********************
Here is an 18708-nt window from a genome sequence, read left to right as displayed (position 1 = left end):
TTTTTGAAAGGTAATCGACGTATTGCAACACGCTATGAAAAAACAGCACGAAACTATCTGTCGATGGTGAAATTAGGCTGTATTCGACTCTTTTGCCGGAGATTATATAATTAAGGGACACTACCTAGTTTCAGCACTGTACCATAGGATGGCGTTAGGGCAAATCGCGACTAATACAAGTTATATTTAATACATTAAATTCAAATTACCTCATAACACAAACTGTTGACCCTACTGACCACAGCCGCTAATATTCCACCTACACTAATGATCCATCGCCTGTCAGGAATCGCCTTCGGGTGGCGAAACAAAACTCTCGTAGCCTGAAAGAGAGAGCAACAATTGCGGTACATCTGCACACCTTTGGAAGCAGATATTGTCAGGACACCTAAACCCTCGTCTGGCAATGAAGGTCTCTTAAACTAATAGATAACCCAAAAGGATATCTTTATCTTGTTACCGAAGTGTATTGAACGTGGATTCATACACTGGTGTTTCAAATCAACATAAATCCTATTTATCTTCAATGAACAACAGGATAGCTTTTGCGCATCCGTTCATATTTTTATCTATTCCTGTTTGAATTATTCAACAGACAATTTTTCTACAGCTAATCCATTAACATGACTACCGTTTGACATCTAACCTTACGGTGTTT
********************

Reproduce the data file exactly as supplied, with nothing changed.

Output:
Here is an 18708-nt window from a genome sequence, read left to right as displayed (position 1 = left end):
TTTTTGAAAGGTAATCGACGTATTGCAACACGCTATGAAAAAACAGCACGAAACTATCTGTCGATGGTGAAATTAGGCTGTATTCGACTCTTTTGCCGGAGATTATATAATTAAGGGACACTACCTAGTTTCAGCACTGTACCATAGGATGGCGTTAGGGCAAATCGCGACTAATACAAGTTATATTTAATACATTAAATTCAAATTACCTCATAACACAAACTGTTGACCCTACTGACCACAGCCGCTAATATTCCACCTACACTAATGATCCATCGCCTGTCAGGAATCGCCTTCGGGTGGCGAAACAAAACTCTCGTAGCCTGAAAGAGAGAGCAACAATTGCGGTACATCTGCACACCTTTGGAAGCAGATATTGTCAGGACACCTAAACCCTCGTCTGGCAATGAAGGTCTCTTAAACTAATAGATAACCCAAAAGGATATCTTTATCTTGTTACCGAAGTGTATTGAACGTGGATTCATACACTGGTGTTTCAAATCAACATAAATCCTATTTATCTTCAATGAACAACAGGATAGCTTTTGCGCATCCGTTCATATTTTTATCTATTCCTGTTTGAATTATTCAACAGACAATTTTTCTACAGCTAATCCATTAACATGACTACCGTTTGACATCTAACCTTACGGTGTTT